From the Executive Editor: Disney tech From the Field of Negotiation Cartoon: Who'll get the prize? Endorsements for actual female athletes Selig’s environmental legacy unmatched From The Executive Editor: Silver shines Cartoon: Spring thawing Cartoon: Nets' new fan base From The Executive Editor: Sponsor wants Bringing integrity to sports gambling
Upcoming Conferences and Events
SBJ/May 21-27, 2012/Opinion
‘Humble’ leader Paul Tagliabue to be honored by SBJ/SBD
Published May 21, 2012, Page 20
WANT MORE GREAT STORIES LIKE THIS?
CLICK ON ONE OF THESE BUTTONS
During the evening, we will present our Lifetime Achievement Award to Paul Tagliabue, who will join previous recipients Peter Ueberroth and Billie Jean King. Tagliabue richly deserves this honor as he has spent his adult life dedicated to, and improving, the business of sports. He is best known for his 17 years of strong leadership as commissioner of the NFL, but he also led an advisory group that played a critical role in reshaping the U.S. Olympic Committee.
|After leaving the NFL in 2006, Tagliabue helped reshape the U.S. Olympic Committee.
We have never announced our Lifetime Achievement Award winners prior to the ceremony, but we had a change of heart this year when it came to Tagliabue, believing that he deserved to be honored in front of the many who admire and respect him. We told NFL team owners and former colleagues of this tribute, and the common refrain was, “It’s about time.”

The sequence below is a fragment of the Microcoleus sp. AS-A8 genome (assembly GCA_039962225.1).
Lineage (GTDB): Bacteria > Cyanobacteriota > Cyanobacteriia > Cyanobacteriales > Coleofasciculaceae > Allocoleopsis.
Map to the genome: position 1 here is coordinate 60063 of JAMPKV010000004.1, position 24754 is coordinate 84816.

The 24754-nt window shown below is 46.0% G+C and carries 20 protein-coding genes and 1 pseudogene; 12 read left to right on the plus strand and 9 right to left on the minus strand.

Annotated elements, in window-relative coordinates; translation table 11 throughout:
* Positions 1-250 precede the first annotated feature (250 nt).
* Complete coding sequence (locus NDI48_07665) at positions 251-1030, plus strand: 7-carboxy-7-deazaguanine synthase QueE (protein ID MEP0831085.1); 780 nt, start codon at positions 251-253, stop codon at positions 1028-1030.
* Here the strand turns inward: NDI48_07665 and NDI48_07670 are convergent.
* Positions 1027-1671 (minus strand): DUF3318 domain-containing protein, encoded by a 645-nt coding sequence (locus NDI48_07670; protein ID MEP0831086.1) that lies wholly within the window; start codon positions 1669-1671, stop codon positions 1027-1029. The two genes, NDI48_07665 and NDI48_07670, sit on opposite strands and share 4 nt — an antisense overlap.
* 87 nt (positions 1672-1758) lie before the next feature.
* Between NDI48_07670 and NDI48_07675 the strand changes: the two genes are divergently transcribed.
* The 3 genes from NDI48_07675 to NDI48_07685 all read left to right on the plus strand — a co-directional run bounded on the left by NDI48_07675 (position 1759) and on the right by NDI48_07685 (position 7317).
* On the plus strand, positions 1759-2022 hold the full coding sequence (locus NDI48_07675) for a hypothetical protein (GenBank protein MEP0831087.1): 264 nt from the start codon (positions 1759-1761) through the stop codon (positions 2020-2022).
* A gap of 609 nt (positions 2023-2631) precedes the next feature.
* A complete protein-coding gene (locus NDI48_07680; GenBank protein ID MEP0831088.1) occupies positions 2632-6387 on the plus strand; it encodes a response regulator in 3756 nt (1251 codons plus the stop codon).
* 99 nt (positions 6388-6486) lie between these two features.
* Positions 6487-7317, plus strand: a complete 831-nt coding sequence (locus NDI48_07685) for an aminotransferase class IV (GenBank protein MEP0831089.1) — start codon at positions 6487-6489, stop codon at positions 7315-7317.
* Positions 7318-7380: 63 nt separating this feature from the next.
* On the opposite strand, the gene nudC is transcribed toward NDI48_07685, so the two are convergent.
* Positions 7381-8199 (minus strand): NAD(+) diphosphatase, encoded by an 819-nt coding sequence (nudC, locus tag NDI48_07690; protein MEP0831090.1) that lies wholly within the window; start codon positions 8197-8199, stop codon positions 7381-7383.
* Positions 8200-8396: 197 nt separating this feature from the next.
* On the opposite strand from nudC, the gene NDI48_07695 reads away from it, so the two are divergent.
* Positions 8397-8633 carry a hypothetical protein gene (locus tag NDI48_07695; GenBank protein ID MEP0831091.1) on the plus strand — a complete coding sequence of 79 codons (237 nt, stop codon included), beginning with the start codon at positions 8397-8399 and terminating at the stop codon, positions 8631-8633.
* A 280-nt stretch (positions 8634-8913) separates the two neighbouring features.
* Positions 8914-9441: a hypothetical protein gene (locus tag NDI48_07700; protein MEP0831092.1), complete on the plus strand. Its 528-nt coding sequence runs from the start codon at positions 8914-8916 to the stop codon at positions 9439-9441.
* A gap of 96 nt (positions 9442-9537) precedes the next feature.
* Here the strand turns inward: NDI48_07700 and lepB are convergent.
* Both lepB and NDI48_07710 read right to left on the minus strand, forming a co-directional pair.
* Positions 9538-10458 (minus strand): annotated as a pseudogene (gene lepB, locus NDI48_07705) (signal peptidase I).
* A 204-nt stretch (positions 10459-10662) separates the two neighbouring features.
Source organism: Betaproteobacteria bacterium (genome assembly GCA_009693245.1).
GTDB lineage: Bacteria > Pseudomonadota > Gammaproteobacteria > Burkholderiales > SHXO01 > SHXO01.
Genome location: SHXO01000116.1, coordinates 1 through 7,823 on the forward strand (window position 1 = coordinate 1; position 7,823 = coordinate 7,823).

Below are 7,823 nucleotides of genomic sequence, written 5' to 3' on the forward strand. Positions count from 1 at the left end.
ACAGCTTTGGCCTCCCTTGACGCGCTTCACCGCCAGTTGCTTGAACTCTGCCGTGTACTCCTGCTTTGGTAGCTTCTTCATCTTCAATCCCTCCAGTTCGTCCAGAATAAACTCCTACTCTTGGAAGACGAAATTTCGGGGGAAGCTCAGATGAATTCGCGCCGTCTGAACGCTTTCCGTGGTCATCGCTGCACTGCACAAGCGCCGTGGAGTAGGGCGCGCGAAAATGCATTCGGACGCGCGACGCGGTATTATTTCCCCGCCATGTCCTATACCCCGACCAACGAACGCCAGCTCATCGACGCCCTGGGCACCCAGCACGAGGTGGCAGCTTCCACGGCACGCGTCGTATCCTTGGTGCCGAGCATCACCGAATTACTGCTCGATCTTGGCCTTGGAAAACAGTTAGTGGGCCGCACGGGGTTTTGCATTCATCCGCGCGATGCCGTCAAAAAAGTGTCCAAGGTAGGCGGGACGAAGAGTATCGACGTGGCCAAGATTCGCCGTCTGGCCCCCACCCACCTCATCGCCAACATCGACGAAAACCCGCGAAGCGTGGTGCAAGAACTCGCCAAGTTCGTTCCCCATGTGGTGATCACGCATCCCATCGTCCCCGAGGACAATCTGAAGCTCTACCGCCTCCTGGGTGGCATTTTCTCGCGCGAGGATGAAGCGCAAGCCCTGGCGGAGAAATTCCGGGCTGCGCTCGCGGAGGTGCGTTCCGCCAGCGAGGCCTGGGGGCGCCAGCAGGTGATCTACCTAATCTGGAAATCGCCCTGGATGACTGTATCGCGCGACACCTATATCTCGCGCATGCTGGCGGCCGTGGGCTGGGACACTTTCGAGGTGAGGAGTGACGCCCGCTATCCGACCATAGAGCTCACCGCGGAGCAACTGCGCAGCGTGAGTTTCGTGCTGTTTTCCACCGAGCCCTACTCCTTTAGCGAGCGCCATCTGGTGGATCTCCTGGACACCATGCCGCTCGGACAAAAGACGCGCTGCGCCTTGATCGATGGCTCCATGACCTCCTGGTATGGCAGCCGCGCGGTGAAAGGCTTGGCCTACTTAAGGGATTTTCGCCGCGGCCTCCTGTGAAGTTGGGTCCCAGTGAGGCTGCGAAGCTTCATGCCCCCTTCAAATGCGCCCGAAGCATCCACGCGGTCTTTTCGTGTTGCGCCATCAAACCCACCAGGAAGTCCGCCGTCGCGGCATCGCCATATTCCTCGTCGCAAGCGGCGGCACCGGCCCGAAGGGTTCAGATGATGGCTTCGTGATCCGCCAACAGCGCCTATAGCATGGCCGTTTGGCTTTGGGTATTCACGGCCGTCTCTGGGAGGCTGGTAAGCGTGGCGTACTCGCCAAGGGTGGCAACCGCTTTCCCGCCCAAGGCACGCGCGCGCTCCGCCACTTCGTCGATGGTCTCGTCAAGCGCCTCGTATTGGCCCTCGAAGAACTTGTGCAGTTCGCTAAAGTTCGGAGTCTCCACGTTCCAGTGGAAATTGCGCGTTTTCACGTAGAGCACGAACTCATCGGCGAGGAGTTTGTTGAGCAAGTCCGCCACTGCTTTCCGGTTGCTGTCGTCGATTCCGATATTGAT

Carolina Panthers owner Jerry Richardson, who was brought into the league during Tagliabue’s tenure, plans to be with him Wednesday in New York. He told us the honor and spotlight are long overdue. “Paul did not seek recognition and gladly gave credit to others,” Richardson said.
Green Bay Packers President and CEO Mark Murphy, whose relationship with Tagliabue goes back more than 30 years, said he was thrilled that Tagliabue was getting this recognition. “He’s very, very humble. It was never about Paul. He never got a lot of publicity. But his impact and what he accomplished is truly remarkable,” Murphy said.
Recently in New York City, I caught up with the former president and CEO of the San Francisco 49ers and Cleveland Browns, Carmen Policy, who practically jumped out of his chair when reflecting on Tagliabue, praising his “dignity” and “integrity.”
“I’m not trying to be over-dramatic, but I always saw him as being a bit Lincoln-esque,” he said. “He never looked happy or joyful. He was bright as hell, wickedly smart, dedicated and on a mission.” He cited Tagliabue’s long-standing pursuit for increasing minority representation in the NFL — “You knew that when an issue was important to Paul, he would be relentless” — and his strong relationship with former NFLPA Executive Director Gene Upshaw as two hallmarks of his legacy.
“I really admired the relationship that he and Gene built,” Policy said. “It was not only based on mutual respect, but on both of them feeling that they had been handed a very sacred responsibility: to maintain the integrity of the game. That caused them to rise above the partisanship that accompanies their role. Their work really created tremendous growth for the NFL. Statesmanship was truly shown by these men.”